Standardizing the Display of IBR Data: Injury Variables
Data Collection and Quality Issues Associated with Injury Variables
Injuries at a Glance
|Required?||For some offenses|
|Number of Entries?||5|
|Number of Coding Options?||8|
According to the FBI Data Collection Guidelines, the injury variable describes the type(s) of bodily injury suffered by an individual who was the victim of one or more of the following offenses:
|11A||Forcible Rape||13A||Aggravated Assault|
|11B||Forcible Sodomy||13B||Simple Assault|
|11C||Sexual Assault With An Object||210||Extortion/Blackmail|
When one of these offenses occurs, up to five entries can be made for each victim. There are 8 allowable entries:
|N||None||M||Apparent Minor Injury|
|B||Apparent Broken Bones||O||Other Major Injury|
|I||Possible Internal Injury||T||Loss of Teeth|
Data Quality Issues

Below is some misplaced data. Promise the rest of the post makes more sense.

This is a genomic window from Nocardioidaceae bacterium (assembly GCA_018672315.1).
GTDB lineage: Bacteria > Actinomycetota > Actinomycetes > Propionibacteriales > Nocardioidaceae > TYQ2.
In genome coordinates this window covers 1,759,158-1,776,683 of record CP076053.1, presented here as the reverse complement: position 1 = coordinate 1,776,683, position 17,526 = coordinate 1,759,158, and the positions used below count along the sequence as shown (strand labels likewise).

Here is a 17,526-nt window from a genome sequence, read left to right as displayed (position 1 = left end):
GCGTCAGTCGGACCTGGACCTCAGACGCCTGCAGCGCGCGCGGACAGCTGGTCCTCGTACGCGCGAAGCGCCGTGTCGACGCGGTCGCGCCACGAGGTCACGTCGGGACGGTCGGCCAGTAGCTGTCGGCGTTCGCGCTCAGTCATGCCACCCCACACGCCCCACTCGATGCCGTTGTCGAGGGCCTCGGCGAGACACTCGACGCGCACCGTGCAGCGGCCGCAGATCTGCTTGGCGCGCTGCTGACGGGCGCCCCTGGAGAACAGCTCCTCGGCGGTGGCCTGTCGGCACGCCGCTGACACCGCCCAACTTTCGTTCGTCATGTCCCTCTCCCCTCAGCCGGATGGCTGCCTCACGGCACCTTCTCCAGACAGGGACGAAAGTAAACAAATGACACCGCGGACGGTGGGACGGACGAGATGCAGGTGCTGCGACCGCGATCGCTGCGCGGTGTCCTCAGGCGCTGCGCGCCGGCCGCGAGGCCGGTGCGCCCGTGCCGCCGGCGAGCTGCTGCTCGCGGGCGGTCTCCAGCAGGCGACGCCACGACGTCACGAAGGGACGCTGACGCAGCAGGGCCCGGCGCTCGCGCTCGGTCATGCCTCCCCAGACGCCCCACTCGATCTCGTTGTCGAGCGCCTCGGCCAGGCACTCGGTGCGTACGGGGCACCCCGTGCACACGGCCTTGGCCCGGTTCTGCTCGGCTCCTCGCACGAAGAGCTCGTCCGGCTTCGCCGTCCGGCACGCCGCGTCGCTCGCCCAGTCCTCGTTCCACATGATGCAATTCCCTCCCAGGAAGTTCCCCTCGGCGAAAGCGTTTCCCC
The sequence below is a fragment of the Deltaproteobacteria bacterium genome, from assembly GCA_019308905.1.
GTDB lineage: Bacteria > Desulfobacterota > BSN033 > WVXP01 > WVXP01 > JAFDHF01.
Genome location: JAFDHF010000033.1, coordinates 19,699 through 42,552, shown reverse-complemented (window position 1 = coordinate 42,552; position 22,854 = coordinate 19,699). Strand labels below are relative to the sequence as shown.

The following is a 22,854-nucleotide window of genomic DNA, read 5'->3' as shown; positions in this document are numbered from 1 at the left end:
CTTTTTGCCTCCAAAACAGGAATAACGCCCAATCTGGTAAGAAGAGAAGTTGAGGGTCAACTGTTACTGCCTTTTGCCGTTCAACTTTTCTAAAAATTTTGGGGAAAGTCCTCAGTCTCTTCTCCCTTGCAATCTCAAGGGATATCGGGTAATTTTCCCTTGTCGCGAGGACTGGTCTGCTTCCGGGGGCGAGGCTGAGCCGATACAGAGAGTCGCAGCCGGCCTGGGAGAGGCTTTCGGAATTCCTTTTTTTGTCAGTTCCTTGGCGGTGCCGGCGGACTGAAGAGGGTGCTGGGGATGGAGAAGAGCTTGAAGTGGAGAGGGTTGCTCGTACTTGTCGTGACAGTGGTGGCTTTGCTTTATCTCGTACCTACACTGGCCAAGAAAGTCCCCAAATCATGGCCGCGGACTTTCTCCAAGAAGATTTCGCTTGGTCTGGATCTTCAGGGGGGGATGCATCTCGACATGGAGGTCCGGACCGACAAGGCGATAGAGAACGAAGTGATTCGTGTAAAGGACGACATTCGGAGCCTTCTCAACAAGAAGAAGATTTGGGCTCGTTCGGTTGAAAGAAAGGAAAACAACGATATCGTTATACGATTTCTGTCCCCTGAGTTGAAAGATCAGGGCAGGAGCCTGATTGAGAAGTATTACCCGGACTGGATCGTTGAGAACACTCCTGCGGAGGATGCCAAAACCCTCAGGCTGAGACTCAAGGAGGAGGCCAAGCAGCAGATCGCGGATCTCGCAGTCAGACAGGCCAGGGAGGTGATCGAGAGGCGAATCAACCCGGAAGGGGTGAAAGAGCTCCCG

Injury data can be used to determine whether weapon type is correctly coded. When an injury occurs, there should be a weapon involved. When a table is produced that compares these injuries with the weapon type, however, we can see that this isn't always the case.
As we can see from the table, 238,976 injuries were reported, yet for 20,318 of them, the reported weapon type is None.
Download the SPSS syntax for this data quality check.
Note: Please check that the variable names used in this syntax match the variable names in your data file. If you need assistance, contact JRSA.
As was discussed in the Weapons section, injuries can also be used to determine whether assaults without a weapon are accurately coded. For further discussion, please visit the Weapon Data Element section.